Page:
M.F. McAuliffe, 12/7/2009

Current Occupation: cofounder, contributor, Gobshite Quarterly

Former Occupations: linguistics, classrooms, boiler-rooms, libraries

Contact Information: M.F. McAuliffe is writing about art, M.F. McAuliffe had forgotten that camembert was so different from brie, M.F. McAuliffe has had 4 cats, M.F. McAuliffe has been earning her living since she was 12 years old, M.F. McAuliffe spends an unconscionable amount of time on bank statements, M.F. McAuliffe writes about work, M.F. McAuliffe is listening for the sacred silence, M.F. McAuliffe sees the wind.


Miss Miller Stays Home

(April 1974)

She stayed home sleeping Saturday and Sunday. On Saturday night she dragged herself around to the local deli; on Sunday night she ate at the Greek petrol station and pizzeria.

At eight o’ clock on Monday morning she went to the nearest public phone, rang the school secretary and said she’d be away sick all the week.

She bought some bread and milk and food and sat on a kitchen chair. She stared at the pile of unmarked essays, exercises and worksheets that lived on the far edge of the table. She watched the light walk through the house, gold turning to blue in the hallway, rose-petal at sunset.

She stretched out on her bed and dozed, off and on; in the afternoons the splintery hakea outside the back window rustled as though with the sound of rain.

Outside the days were like huge, airy rooms.


In the evenings she pulled the blinds down, turned the lights on, and cooked. She did the dishes. She hunted for classical music on the radio. She listened to the ten o’ clock news.

The bandage got dirty. Her hand stopped hurting.


On Wednesday she cleaned the cupboards out; she took the junk to the dump. She kept the copy of Australia Felix.

If anyone ever asked her what the country was like, she’d show it to them, wordlessly.

She’d never got past the Proem. After that there were three volumes of Richard Mahoney losing his hair, his youth, his marbles, his wife his family his house his block his testosterone and his life trying to make a fortune in bloody Australia.

She couldn’t, she’d declared once to Geraldine, couldn’t cope with more than one rural failure at once.

She stuffed the book into her suitcase.

If they tried to tell her she was wrong, if they tried to tell her she was exaggerating, that she’d mistaken it all, imagined it all, that her mind needed fixing; if they ever tried to make her go back, she’d hold it up at them and scream.

She turned the radio up until it announced the day’s prices for Brahma bulls.

“Brahmin bullshit,” she muttered, and turned the fruity voice off.


On Thursday she had a fire in the incinerator. She burnt all the Essays, Exercises and Worksheets in alphabetical order: E-E-W.


On Friday morning moisture seemed to breathe into her skin. She cleaned the fridge out and washed the floors.

She brought the empty rubbish-bin around from the front and clamped the lid on it. She put the last of the kitchen garbage in the bin next door so it could go out next week instead of sitting in her bin and ponging till the next tenant came.

She turned the power off, propped the fridge door open with a chair, and locked the windows and house-doors.

In the car she looked at her mark-book: long and awkward, covered in bright purple paper because she was always losing it, “front” written on the front because she was always opening it upside down and front the back. She tore the purple paper off and scrawled her name across the back or front, shoved it into a brown padded post bag with her resignation and stapled the bag shut.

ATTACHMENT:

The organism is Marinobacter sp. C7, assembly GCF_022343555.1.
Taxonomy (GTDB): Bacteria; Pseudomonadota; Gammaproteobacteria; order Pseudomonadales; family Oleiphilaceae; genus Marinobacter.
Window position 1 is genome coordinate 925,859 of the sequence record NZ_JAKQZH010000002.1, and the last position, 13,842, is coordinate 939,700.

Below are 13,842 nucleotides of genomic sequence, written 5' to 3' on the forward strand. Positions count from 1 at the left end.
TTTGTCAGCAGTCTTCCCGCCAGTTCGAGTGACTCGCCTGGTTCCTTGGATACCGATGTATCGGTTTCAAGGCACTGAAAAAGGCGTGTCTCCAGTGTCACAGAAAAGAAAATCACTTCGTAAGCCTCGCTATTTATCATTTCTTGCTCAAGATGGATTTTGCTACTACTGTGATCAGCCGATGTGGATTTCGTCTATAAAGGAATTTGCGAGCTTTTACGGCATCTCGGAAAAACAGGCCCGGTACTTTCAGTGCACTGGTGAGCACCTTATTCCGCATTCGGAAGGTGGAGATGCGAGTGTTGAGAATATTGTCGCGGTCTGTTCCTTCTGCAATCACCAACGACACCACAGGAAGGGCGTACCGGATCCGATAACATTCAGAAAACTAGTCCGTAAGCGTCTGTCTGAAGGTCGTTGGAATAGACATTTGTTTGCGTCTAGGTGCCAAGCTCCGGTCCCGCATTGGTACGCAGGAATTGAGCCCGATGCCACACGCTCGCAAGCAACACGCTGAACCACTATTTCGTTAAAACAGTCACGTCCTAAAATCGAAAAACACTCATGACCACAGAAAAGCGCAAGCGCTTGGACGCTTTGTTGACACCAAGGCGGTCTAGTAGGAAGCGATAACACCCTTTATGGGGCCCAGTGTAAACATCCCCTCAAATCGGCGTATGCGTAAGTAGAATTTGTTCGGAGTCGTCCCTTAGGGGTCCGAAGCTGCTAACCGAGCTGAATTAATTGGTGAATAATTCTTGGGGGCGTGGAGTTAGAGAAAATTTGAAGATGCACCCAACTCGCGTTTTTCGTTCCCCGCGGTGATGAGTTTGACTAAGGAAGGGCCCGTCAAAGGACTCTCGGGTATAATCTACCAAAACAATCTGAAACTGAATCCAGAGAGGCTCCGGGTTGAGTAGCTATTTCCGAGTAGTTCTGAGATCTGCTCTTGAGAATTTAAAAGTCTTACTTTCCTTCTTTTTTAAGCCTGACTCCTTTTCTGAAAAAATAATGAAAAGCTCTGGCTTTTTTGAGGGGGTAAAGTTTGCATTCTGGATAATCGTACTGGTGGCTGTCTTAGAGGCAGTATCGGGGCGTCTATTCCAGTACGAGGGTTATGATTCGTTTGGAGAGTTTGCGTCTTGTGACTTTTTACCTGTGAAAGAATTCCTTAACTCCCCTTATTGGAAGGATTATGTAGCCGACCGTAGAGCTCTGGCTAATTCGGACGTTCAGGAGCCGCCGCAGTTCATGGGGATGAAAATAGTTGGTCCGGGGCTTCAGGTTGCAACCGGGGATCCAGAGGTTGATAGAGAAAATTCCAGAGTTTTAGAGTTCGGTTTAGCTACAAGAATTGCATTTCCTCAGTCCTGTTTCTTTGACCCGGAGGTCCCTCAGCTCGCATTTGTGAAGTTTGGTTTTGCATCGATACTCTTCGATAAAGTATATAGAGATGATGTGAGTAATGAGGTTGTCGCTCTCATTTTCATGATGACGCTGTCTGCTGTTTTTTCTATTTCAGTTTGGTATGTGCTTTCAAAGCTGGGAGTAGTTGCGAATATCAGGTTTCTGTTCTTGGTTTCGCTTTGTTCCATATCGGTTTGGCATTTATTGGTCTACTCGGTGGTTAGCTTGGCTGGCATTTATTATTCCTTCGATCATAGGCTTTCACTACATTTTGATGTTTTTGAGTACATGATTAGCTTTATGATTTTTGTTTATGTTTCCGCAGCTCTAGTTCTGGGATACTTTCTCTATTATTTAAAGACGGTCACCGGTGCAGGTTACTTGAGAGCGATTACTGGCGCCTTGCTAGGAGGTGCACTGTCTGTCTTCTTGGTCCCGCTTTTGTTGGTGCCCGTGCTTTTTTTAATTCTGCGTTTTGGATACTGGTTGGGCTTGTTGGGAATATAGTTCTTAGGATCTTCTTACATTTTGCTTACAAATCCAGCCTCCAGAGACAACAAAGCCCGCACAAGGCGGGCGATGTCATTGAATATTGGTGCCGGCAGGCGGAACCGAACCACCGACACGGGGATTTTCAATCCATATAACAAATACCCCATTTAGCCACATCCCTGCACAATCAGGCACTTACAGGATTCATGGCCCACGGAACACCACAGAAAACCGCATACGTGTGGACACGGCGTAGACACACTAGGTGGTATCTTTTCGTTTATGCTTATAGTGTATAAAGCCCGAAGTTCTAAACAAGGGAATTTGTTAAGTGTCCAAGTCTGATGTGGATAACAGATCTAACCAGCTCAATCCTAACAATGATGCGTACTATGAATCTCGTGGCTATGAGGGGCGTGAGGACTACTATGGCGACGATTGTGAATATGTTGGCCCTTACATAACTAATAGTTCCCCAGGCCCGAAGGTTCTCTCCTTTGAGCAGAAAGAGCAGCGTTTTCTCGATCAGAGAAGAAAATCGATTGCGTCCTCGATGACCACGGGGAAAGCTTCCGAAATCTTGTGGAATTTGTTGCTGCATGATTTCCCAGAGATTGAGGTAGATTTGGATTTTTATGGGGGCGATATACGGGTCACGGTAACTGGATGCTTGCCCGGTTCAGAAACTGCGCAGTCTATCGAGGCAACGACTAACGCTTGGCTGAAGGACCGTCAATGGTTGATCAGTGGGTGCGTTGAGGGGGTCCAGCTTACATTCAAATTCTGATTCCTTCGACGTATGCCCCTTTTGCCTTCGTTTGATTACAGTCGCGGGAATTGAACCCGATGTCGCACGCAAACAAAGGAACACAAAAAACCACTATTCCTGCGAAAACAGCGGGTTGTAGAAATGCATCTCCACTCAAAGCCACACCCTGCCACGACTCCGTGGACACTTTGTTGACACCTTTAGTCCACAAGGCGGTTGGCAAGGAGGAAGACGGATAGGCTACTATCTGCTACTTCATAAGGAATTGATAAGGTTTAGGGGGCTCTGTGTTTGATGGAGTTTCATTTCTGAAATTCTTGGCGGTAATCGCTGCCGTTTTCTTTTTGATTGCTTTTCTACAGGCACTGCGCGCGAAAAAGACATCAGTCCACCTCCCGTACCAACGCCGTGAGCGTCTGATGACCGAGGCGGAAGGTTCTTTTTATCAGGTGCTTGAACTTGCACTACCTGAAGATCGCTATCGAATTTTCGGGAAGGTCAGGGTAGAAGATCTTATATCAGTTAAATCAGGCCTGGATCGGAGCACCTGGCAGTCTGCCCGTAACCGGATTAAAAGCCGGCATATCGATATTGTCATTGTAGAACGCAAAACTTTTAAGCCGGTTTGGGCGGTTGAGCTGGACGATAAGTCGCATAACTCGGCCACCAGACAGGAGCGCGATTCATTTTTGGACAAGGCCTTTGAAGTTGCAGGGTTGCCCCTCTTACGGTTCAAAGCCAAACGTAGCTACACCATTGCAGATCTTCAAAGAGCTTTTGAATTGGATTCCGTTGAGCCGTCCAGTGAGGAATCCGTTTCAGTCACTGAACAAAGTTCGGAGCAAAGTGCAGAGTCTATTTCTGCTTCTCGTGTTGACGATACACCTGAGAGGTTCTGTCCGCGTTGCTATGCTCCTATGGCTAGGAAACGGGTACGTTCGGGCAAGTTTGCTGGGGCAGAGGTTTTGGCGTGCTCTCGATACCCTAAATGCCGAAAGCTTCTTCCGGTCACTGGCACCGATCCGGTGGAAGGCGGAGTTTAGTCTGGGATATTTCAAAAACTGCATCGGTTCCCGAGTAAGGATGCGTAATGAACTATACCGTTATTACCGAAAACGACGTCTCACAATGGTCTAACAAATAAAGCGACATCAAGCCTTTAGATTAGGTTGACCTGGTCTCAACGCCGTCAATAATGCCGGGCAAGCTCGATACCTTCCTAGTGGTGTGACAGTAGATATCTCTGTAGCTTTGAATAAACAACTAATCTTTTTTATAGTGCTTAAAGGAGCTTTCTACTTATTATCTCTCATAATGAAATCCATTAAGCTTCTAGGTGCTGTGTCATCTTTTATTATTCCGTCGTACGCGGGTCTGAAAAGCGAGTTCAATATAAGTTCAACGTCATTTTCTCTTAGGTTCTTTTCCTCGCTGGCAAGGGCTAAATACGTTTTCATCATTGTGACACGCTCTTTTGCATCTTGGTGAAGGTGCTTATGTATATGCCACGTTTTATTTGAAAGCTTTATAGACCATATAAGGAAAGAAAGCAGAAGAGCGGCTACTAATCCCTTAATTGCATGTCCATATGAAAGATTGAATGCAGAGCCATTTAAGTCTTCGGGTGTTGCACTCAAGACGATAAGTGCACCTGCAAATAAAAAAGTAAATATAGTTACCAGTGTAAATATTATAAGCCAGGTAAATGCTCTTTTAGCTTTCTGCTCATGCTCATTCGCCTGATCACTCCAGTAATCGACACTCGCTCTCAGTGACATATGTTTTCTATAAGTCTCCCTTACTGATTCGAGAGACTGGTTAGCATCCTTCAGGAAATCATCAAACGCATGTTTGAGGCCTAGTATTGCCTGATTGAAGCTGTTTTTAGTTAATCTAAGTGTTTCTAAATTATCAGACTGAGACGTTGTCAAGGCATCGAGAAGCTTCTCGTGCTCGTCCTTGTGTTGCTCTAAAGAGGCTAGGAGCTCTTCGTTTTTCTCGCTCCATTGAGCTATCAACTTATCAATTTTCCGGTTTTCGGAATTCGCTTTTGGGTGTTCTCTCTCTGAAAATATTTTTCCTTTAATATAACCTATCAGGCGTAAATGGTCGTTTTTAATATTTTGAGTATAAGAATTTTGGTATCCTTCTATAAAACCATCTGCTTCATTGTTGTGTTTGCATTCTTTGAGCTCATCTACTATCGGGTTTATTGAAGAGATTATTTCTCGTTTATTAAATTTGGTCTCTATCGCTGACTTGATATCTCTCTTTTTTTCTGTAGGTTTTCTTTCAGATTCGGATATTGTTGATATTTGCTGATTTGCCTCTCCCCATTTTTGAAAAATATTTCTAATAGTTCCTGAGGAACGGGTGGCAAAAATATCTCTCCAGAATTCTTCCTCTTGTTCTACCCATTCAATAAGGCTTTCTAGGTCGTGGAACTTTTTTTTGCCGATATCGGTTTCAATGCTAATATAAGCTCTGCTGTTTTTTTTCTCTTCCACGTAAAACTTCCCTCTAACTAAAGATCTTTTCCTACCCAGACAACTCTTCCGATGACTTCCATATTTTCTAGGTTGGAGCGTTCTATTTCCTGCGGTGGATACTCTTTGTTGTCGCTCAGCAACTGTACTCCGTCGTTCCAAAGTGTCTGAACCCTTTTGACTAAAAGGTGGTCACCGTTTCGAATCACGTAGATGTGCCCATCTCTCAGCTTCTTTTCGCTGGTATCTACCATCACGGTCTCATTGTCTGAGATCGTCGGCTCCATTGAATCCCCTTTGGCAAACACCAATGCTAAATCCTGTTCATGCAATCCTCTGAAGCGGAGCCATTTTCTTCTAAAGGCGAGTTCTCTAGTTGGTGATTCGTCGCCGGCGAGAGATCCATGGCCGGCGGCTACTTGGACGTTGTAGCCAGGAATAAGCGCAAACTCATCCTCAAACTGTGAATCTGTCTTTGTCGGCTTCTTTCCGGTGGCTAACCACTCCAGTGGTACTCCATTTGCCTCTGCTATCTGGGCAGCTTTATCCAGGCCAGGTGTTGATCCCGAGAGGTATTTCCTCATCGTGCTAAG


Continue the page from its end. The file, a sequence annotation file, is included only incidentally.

She posted the mark-book and resignation to school. She posted the house-key to the Regional Office.

She went to the bank and drew out all her money.

She had two thousand dollars. She took a bank cheque for eighteen hundred and put it and the cash into her purse.

She went to the Greek petrol station and got oil, water and petrol. She went to the shopping-centre and bought a box of Kleenex, a packet of cigarettes and a box of matches. She might smoke. She might turn out to be one of those women who sat all night in night-clubs and smoked, and had voices like Marlene Dietrich.

The Gulf was pale and grey as she drove past the headland. The sky ahead of her dimmed and it started to rain.

The windscreen immediately turned to mud. “Shit,” she said. But, she thought, as she took a deep breath and peered through the clearing smears, Henry Handel Richardson hadn’t gone on living there. Henry Handel Richardson had pissed off to bloody Germany, got married and never come back. And she, Marjorie Miller, was bloody going to Melbourne if she had to drive all seven hundred miles at three and a half bloody miles an hour, with a windscreen that looked as though she’d ploughed the whole bloody Nullarbor.

She crashed into water at the first Flash Flood sign. “I love a sunburnt country,” she intoned. Her left hand swept over the ochred plains beyond the empty seat next to her. “Girls, sound your r-r-r’s. Rrr-agged mountain rr-ranges, drrrought and flooding rrrains.

“Jesus,” she snorted. Anthems to bloody soil erosion. Let us now praise the absence of essentials.

She slowed down and snorted again. Not even Dorothea MacKellar and the sacred soil erosion problem were going to stop her now. There were only eighty or ninety more miles of gullies, no grass, no soil and no drainage, hydroplaning and electrical shorts to watch out for, and then she could go like a bat out of hell.

She turned the wipers on to full speed, and turned the headlights on. She fished out a fag and lit it. She might as well get some practice. She wasn’t doing anything with her left hand, and God only knew what she might be doing with her right next week.

She’d be in Melbourne before she even had to have the stitches out.

She grinned and opened the window a crack because the windscreen was fogging up.

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